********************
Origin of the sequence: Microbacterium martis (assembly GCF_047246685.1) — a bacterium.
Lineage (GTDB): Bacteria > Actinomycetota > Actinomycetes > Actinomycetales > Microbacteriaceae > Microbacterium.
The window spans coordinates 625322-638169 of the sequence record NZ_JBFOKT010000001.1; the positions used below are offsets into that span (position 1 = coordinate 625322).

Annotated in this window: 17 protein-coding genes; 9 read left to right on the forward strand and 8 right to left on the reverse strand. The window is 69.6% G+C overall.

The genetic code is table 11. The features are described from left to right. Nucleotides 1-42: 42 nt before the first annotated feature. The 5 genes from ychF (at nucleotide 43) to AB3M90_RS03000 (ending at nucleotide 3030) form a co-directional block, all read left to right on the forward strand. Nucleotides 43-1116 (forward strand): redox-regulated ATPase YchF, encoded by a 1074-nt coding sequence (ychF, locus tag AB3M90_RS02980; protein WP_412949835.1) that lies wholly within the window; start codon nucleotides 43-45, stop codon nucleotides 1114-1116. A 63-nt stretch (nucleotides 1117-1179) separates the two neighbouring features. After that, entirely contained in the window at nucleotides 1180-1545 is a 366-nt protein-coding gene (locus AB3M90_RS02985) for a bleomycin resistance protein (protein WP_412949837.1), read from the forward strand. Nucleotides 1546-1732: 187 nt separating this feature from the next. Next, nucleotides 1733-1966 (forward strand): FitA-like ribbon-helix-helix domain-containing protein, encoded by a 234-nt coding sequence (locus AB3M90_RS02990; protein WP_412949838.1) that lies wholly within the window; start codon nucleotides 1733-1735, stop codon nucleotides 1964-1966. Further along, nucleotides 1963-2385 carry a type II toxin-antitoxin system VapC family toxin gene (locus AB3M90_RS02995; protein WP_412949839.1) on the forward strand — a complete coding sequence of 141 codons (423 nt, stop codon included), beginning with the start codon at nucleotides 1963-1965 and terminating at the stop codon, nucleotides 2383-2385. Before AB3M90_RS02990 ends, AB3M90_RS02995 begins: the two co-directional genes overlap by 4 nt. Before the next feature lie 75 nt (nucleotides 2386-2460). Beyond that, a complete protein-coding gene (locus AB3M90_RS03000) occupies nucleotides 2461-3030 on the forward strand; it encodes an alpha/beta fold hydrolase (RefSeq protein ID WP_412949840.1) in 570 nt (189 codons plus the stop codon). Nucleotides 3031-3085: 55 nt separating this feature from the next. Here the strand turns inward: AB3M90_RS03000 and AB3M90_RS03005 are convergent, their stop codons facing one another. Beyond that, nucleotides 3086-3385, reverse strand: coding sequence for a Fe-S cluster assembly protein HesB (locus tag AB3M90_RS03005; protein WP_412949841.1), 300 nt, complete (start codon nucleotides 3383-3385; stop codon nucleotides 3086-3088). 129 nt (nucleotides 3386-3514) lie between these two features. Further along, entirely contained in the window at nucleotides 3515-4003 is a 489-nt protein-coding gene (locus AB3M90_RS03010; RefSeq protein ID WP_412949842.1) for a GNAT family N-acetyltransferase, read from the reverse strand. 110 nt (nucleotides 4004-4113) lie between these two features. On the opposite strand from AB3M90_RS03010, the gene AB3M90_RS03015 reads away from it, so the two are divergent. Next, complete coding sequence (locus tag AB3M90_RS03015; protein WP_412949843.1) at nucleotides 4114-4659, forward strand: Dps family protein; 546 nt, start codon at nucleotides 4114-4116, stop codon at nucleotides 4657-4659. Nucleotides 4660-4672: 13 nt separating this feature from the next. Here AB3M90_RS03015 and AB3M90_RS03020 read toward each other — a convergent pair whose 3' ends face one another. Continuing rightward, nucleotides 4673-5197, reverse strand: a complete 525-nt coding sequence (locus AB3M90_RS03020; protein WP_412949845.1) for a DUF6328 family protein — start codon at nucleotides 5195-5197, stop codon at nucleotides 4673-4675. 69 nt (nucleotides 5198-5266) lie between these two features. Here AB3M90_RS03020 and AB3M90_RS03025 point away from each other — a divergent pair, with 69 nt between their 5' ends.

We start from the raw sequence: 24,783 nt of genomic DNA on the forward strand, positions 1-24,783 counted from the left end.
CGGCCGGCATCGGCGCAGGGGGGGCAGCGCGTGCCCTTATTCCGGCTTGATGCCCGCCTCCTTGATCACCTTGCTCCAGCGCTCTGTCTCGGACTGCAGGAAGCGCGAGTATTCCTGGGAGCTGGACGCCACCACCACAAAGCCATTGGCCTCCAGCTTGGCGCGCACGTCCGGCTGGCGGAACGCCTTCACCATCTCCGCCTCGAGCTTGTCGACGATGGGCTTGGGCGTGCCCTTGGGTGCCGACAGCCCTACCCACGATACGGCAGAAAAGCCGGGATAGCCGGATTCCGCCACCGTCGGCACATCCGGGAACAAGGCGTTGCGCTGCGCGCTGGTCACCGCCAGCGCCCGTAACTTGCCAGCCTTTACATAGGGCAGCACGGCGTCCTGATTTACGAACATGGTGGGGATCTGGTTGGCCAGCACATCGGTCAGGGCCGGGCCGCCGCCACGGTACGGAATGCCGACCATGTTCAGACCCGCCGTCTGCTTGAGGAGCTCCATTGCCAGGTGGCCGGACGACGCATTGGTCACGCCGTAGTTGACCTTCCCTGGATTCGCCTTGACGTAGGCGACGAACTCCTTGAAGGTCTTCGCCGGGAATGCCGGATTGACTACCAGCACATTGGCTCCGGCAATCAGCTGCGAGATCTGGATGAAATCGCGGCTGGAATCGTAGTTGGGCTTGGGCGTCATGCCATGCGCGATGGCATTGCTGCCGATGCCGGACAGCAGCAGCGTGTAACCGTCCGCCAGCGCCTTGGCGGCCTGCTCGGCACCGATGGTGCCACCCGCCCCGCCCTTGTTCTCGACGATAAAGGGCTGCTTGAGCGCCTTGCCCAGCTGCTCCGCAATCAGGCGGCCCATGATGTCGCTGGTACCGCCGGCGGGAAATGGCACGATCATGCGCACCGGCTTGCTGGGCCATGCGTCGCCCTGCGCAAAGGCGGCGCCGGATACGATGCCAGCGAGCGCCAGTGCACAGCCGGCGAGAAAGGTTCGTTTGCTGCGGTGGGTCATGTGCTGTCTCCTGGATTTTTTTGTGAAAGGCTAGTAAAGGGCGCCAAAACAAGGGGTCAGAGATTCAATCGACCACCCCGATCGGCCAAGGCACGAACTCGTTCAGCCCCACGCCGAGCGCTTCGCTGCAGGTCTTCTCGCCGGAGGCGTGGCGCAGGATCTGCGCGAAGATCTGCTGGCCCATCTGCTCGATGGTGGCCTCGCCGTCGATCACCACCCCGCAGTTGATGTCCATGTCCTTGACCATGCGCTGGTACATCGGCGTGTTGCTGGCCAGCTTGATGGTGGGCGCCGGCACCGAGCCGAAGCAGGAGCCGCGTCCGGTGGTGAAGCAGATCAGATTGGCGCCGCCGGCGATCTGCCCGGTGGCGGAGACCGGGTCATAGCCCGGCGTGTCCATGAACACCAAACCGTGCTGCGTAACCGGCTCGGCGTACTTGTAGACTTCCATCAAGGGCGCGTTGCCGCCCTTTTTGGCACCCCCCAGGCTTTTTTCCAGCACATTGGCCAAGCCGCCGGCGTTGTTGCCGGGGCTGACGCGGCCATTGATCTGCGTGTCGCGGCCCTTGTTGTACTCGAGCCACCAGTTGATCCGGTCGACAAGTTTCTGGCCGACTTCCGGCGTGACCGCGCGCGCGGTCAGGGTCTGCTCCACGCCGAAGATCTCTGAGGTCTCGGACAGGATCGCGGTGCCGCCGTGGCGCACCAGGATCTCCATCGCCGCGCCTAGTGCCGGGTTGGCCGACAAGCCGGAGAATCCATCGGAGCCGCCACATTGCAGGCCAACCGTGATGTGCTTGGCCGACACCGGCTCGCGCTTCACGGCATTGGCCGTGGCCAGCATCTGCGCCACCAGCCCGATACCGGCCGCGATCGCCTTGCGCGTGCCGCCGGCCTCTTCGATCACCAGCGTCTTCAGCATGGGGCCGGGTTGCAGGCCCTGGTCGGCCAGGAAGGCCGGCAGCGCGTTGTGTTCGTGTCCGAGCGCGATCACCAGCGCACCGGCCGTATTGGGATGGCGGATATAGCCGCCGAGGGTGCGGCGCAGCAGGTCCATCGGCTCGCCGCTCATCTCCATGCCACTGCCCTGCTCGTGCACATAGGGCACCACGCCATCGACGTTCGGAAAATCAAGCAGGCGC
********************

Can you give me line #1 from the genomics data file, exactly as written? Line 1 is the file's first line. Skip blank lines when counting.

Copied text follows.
Origin of the sequence: Microbacterium martis (assembly GCF_047246685.1) — a bacterium.